Creative in the Countryside: Jules Hogan
Nicola: Can you tell us about Jules Hogan Knitwear? We’d love to know how your business has evolved to where it is today?
Jules: I started the collection in 2010 while working full-time for a knitwear design studio in London. We focused on knit as constructed textiles with a hint within the design of the fabrics’ end use, mainly garments for men and women. These designs were sold worldwide to fashion designers and retail shops. Developing designs at a fast pace, and commuting on and off for 20 years, began to take its toll.
I wanted to slow down, enjoy the therapeutic process of making and have improved life balance. My focus was to develop ideas from initial inspiration, through to the design of the fabric and making a final piece. Making decisions on yarn quality, fibre content, silhouette and working with British companies where possible.
I initially began by making fashion and home accessories, and this developed into garments. Working on exclusive colour palettes for stockists and bespoke orders has become a fundamental and enjoyable element of the business. I enjoy this collaborative aspect, which pushes my boundaries and helps me look at things through fresh eyes.
Nicola: Where does the inspiration for your work come from?
Jules: Inspiration and technique have remained constant throughout my work. I am drawn to tradition; the effect of weather on materials, land and seascapes, simple geometric patterns and striping with the use of subtle neutrals, bright highlights and blended yarn.
I am constantly taking photos of the everyday, things spotted on my daily walks and take visual notes of things I see. The collection is constantly evolving, and an initial idea fuels another and then another, coming up with a fresh development.
Nicola: We’d love to know more about where you live, the space you work from and what a normal day is like for you?
Jules: I live in Tilehurst Village, which is on the outskirts of Reading near the countryside and open fields. My studio is a meander down the garden. It’s my creative haven with several re-conditioned vintage-knitting machines, both hand flat and industrial, yarn, mood boards, and books.
Each day is slightly different depending on what is in the order book. It usually starts with Instagram over breakfast, catching up with the accounts I follow and interacting with posts. I then check my emails before heading into the studio around 9 am.
I am very disciplined during the day and refer to my planner for tasks that need to be achieved. I like to have a few solid hours knitting in the morning before stopping for lunch around 1 pm. I then walk Jaxon up to the park or woods, taking photos of anything that inspires me. Or I use this time to refresh my mind and think things through. The afternoon is usually spent doing some more knitting, putting garments together or finishing.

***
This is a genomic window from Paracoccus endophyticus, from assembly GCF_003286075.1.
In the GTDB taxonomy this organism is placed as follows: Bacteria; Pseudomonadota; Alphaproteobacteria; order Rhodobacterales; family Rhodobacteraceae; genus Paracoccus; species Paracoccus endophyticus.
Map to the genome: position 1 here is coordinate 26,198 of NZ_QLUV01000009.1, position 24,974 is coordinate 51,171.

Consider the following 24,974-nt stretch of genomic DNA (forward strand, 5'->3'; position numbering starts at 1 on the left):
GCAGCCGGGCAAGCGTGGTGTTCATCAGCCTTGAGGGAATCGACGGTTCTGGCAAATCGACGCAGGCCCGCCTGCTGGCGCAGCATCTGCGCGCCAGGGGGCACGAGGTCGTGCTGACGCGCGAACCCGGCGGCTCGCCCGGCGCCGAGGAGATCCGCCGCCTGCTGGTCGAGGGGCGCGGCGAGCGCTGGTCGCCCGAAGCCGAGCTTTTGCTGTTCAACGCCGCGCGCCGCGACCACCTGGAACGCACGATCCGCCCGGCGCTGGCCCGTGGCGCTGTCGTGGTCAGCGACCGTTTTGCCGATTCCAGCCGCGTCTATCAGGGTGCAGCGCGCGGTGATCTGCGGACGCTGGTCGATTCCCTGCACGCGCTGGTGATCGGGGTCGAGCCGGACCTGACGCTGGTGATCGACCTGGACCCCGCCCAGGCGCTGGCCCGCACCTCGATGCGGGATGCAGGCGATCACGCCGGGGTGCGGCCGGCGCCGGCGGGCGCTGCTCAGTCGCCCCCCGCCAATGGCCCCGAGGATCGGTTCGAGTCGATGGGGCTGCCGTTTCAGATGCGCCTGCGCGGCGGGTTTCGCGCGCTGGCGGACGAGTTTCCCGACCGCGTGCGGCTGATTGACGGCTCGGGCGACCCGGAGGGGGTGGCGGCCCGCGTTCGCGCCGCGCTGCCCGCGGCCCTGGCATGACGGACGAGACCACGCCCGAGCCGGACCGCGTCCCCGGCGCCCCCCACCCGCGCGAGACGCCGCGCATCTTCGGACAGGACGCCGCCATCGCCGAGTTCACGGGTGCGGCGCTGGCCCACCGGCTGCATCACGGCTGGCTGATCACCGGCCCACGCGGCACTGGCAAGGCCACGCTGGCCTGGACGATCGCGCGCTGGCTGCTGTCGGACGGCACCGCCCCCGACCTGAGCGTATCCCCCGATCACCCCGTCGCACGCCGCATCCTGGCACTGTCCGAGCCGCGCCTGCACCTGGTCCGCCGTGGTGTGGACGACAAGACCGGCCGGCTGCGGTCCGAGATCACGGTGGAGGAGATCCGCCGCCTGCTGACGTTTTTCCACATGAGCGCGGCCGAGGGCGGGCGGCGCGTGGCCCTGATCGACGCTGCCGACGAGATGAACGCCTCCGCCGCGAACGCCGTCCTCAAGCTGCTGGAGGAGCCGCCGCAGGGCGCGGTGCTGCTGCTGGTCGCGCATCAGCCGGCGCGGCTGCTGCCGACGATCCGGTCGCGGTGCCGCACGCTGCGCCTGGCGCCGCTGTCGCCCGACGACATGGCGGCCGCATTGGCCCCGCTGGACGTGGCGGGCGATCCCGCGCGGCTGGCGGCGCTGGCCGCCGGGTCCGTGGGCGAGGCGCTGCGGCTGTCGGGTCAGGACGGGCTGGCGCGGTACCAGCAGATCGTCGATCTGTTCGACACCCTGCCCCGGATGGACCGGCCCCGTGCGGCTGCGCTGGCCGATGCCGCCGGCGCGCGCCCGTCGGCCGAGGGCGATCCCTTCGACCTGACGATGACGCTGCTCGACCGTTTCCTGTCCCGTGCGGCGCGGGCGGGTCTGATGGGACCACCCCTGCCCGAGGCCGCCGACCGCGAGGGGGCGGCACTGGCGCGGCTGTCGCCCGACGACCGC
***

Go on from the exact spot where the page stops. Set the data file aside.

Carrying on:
Nicola: I know you are committed to quality and use the finest British materials, including Scottish spun lambswool, sourced from a family mill that has been spinning yarn in Scotland since 1766. Can you tell us a little more about that story?
Jules: I have been using this yarn quality for over 20 years, so it was at the top of the list to use in my collection. The shade card is extensive with colours that reflect my work, good neutrals, and deep saturated colours. I mainly use the melange shades that have many fibers of different colours spun together, to make a new colour giving depth and texture.
The mill has a policy of animal welfare and the dyes meet British Standard.
Nicola: Can you also tell us about your process from the initial idea for a knitwear piece to the final product?
Jules: Even though each piece appears simple there are also technical elements to consider. It starts with a sketch, calculations to work out the number of rows and stitches, where a pattern will start and end. I also spend time experimenting with small samples of colour, trying out different combinations.
The machine is threaded up adjusting the tension so that the yarn runs freely through the feeders and carriage of the machine. I follow the sketch in my notebook so I know where to change colour, place markers for a sleeve and where to shape the neck. Garments are fully fashioned (shaping by moving stitches from one needle to another), and this takes time but gives a beautiful effect.
When a piece is finished it is cast off, lightly pressed, put together using a linker (a sewing machine for knitting), washed, air dried and pressed again.The final part of the process is sewing in care labels and attaching swing tags.
Nicola: You say your pieces are simple, handcrafted knitwear for those that like to make a quiet statement. We’d love for you to tell us what this means to you and how you interpret this in your work?
Jules: I make knitwear to enhance but not overpower the wearer. Colour palettes flatter different skin tones, and the highlights of bright colour add a bit of surprise and individuality. Silhouette masks areas that don’t want to be shown, while allowing certain parts of the body to peep through. It's about making people feel great about themselves.
Nicola: And lastly, I’d love for you to describe the type of person you think your knitwear is most suited to and why?
Jules: It is quite difficult to describe a type of person, as my customers are so varied, but through observation, I would say, people that care about provenance, the story behind the work, and appreciate handcraft.
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